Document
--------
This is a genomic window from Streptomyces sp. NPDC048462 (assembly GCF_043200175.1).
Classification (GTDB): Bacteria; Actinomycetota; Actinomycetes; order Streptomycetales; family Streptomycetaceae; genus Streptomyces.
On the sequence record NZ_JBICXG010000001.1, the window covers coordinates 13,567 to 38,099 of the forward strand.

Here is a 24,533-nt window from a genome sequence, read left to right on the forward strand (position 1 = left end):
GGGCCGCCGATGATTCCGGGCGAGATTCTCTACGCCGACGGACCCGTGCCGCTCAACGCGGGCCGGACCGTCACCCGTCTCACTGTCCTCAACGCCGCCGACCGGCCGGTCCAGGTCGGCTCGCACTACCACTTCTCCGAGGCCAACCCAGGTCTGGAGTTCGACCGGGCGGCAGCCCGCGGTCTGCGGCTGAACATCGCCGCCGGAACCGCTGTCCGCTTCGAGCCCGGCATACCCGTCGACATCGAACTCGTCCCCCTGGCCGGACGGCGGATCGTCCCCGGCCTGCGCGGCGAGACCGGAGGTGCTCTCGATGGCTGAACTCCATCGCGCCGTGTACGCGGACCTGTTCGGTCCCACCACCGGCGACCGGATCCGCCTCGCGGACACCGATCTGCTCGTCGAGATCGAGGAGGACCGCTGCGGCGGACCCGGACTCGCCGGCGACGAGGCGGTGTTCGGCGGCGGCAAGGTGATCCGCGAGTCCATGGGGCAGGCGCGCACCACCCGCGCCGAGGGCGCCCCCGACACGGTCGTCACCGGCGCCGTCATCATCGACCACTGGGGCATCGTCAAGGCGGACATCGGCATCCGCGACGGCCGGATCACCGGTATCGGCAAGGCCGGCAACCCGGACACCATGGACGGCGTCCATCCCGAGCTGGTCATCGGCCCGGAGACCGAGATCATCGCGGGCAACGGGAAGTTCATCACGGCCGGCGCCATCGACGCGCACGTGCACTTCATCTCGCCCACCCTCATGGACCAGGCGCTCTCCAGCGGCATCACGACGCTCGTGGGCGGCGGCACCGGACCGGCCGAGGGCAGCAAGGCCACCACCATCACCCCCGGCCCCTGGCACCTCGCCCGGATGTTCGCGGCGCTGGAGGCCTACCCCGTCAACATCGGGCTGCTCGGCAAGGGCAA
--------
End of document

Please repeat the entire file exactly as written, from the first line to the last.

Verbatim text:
This is a genomic window from Streptomyces sp. NPDC048462 (assembly GCF_043200175.1).
Classification (GTDB): Bacteria; Actinomycetota; Actinomycetes; order Streptomycetales; family Streptomycetaceae; genus Streptomyces.
On the sequence record NZ_JBICXG010000001.1, the window covers coordinates 13,567 to 38,099 of the forward strand.

Here is a 24,533-nt window from a genome sequence, read left to right on the forward strand (position 1 = left end):
GGGCCGCCGATGATTCCGGGCGAGATTCTCTACGCCGACGGACCCGTGCCGCTCAACGCGGGCCGGACCGTCACCCGTCTCACTGTCCTCAACGCCGCCGACCGGCCGGTCCAGGTCGGCTCGCACTACCACTTCTCCGAGGCCAACCCAGGTCTGGAGTTCGACCGGGCGGCAGCCCGCGGTCTGCGGCTGAACATCGCCGCCGGAACCGCTGTCCGCTTCGAGCCCGGCATACCCGTCGACATCGAACTCGTCCCCCTGGCCGGACGGCGGATCGTCCCCGGCCTGCGCGGCGAGACCGGAGGTGCTCTCGATGGCTGAACTCCATCGCGCCGTGTACGCGGACCTGTTCGGTCCCACCACCGGCGACCGGATCCGCCTCGCGGACACCGATCTGCTCGTCGAGATCGAGGAGGACCGCTGCGGCGGACCCGGACTCGCCGGCGACGAGGCGGTGTTCGGCGGCGGCAAGGTGATCCGCGAGTCCATGGGGCAGGCGCGCACCACCCGCGCCGAGGGCGCCCCCGACACGGTCGTCACCGGCGCCGTCATCATCGACCACTGGGGCATCGTCAAGGCGGACATCGGCATCCGCGACGGCCGGATCACCGGTATCGGCAAGGCCGGCAACCCGGACACCATGGACGGCGTCCATCCCGAGCTGGTCATCGGCCCGGAGACCGAGATCATCGCGGGCAACGGGAAGTTCATCACGGCCGGCGCCATCGACGCGCACGTGCACTTCATCTCGCCCACCCTCATGGACCAGGCGCTCTCCAGCGGCATCACGACGCTCGTGGGCGGCGGCACCGGACCGGCCGAGGGCAGCAAGGCCACCACCATCACCCCCGGCCCCTGGCACCTCGCCCGGATGTTCGCGGCGCTGGAGGCCTACCCCGTCAACATCGGGCTGCTCGGCAAGGGCAA